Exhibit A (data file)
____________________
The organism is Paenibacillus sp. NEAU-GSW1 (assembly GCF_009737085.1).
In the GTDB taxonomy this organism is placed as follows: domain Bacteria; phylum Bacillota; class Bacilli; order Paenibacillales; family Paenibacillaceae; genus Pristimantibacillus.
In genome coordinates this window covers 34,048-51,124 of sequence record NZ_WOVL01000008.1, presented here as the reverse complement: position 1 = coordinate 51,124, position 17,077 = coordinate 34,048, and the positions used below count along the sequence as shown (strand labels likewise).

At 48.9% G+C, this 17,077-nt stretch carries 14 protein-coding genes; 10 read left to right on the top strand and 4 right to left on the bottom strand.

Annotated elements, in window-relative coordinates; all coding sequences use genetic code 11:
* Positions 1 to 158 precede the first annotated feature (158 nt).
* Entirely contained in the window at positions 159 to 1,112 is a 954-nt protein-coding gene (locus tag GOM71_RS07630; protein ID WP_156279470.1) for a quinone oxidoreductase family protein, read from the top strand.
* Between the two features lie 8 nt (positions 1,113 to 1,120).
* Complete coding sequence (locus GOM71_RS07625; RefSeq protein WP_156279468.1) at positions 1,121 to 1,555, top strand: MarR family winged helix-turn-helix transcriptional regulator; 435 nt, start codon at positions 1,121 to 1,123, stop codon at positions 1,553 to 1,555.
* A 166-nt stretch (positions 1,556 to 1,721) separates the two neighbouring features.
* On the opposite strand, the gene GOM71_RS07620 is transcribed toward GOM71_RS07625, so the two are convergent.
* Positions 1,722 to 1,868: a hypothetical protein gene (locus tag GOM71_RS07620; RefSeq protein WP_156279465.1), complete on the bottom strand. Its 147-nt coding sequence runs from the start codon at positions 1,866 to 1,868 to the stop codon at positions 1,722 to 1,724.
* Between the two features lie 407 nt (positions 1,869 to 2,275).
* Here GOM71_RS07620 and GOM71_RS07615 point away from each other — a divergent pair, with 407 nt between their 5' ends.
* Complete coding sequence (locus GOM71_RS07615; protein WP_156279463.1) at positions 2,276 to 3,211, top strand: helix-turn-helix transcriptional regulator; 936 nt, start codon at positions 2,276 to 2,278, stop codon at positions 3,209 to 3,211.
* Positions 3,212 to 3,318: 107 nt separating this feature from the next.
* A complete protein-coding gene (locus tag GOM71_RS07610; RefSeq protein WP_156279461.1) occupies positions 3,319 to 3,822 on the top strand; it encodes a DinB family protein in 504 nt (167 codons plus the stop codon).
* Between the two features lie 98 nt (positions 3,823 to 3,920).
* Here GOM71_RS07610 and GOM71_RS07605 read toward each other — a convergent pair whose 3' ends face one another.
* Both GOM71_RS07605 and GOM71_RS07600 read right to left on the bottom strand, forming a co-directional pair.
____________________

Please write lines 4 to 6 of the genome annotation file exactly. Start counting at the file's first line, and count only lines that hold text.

At 48.9% G+C, this 17,077-nt stretch carries 14 protein-coding genes; 10 read left to right on the top strand and 4 right to left on the bottom strand.

Annotated elements, in window-relative coordinates; all coding sequences use genetic code 11:
* Positions 1 to 158 precede the first annotated feature (158 nt).